Microsoft has made some pretty lofty claims about the battery life on the AMD SL4 lineup, and they’re mostly correct. I’ve been able to get many days without charging if I’m just web browsing on low brightness/sleeping the machine. I’d say the average on-screen time with multitasking has been around 14 hours. If you’re really looking to stretch out run-time, Apple has the competition beat with the M1 MacBook lineup. I haven’t noticed or had any battery life issues after 4 straight months of usage, which is what we should expect nowadays.
The SL4 keyboard is kind of a mixed bag in my opinion. On my 15″ model, they keys are quite large and very square. Everything is at a comfortable position, the keycaps feel premium, and the backlight is a welcome feature that works as intended. I do have some issues, though. There isn’t an option to get a full size keyboard with a numpad, which is a shame. The keycaps themselves are quite shallow and flat, with only a very slight inwards curve. I’d prefer larger and more curved keycaps, like the Razer Widow 3 I have on my desktop. The caps, not the switches, feel very reminiscent of the 2017-2018 MacBook. The switches themselves are good enough, and very quiet if that’s your thing. I just re-did a type test while writing this and I’m averaging 80-90 wpm; about 10% less than on my full size mechanical keyboard.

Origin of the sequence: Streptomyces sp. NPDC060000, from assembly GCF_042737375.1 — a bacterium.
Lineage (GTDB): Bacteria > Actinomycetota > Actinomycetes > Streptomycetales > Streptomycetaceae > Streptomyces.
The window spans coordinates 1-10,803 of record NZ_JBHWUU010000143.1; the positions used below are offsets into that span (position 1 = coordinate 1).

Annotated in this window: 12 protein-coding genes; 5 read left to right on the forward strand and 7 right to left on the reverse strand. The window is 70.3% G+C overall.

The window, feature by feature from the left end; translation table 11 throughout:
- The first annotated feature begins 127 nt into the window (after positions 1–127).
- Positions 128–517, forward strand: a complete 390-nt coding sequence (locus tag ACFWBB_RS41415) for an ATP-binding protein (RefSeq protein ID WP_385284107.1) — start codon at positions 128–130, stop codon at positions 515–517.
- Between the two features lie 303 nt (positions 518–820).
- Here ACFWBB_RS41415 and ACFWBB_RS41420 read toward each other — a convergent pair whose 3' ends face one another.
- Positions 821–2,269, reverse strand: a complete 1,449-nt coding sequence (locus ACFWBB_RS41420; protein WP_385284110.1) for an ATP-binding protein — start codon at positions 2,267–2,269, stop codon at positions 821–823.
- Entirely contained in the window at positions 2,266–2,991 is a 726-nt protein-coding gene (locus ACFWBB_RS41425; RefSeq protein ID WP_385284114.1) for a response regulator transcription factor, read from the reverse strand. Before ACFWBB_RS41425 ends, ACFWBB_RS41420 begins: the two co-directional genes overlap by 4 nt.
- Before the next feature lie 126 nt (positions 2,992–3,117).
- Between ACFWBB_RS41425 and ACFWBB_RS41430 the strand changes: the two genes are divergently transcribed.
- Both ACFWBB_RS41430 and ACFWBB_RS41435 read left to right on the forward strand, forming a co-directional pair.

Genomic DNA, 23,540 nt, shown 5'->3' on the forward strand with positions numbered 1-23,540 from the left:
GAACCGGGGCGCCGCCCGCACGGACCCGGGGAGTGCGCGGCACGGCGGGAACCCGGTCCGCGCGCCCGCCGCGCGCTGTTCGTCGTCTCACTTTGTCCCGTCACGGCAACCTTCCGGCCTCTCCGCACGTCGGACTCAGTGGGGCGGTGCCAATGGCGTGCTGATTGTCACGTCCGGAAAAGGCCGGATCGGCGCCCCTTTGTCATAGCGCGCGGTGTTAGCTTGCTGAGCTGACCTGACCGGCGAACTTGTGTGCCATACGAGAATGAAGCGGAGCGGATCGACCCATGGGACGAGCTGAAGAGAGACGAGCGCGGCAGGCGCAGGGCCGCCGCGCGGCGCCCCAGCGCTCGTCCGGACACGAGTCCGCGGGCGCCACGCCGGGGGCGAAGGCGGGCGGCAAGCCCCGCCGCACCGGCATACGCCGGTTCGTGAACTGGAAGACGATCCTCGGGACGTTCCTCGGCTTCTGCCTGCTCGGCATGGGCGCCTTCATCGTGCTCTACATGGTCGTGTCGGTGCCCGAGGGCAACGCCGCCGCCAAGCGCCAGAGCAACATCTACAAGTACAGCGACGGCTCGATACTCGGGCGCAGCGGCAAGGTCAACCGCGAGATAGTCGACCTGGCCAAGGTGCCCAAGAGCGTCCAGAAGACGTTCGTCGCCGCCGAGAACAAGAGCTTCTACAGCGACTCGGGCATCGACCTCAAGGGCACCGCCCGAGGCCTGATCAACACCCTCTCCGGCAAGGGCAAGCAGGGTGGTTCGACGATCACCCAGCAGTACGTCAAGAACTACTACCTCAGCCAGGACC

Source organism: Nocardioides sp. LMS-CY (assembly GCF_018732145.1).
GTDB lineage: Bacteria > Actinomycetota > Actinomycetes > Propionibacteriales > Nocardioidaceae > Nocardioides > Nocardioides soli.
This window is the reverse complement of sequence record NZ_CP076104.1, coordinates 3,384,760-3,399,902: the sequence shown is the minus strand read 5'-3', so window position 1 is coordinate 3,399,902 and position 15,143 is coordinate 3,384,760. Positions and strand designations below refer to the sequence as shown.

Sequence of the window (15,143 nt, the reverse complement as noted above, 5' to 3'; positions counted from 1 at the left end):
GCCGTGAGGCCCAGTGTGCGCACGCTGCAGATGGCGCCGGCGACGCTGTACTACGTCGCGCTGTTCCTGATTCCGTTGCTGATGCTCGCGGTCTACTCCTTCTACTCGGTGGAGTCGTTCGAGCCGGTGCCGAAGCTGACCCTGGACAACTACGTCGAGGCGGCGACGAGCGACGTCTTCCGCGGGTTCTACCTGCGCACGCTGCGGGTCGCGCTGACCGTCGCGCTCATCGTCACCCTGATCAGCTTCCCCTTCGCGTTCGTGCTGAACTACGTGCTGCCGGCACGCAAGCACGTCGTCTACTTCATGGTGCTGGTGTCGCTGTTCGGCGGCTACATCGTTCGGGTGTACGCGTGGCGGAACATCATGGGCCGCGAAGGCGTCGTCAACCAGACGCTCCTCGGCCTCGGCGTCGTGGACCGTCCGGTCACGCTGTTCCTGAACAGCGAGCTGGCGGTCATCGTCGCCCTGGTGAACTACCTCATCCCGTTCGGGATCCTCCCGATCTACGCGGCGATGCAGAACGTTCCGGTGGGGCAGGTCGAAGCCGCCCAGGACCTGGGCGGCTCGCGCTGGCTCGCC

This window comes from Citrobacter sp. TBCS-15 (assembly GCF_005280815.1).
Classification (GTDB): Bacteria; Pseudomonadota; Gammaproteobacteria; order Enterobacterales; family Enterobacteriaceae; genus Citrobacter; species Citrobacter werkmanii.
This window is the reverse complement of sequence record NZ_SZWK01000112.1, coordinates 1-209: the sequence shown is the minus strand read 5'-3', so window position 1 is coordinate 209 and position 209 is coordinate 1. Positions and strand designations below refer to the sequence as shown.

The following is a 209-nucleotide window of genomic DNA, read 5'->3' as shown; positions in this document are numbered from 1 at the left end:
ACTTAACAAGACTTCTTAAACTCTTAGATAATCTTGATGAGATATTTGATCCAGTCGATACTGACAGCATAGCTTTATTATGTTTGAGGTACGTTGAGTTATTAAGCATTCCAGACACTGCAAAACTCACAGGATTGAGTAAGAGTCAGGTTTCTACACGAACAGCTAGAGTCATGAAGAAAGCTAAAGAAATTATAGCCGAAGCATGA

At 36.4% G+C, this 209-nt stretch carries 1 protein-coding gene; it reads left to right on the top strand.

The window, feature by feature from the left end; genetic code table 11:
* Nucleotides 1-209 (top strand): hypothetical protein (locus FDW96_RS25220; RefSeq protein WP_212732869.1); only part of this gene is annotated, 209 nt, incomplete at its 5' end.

Last up for daily performance is the I/O, touch-pad, and comfort ratings. Microsoft has retained the same I/O as the last generation and while it could be better, it could also be much worse (that means you Apple). The single USB-A port is always welcome, and a rarity among this class of laptops today. The single USB-C port is again an interesting choice, one where I would rather have Thunderbolt 3 in all honesty. Having a dedicated (and unfortunately proprietary) charging port is nice since that frees up a USB-C port, so I typically don’t have any I/O issues. If you’re looking to use this machine on a desk however, your best bet is to pick up a dock. But what else is new?
The touch pad is large enough, responsive, and tactile. I really don’t have much to say here, except I always recommend setting up custom Windows gestures out of the box!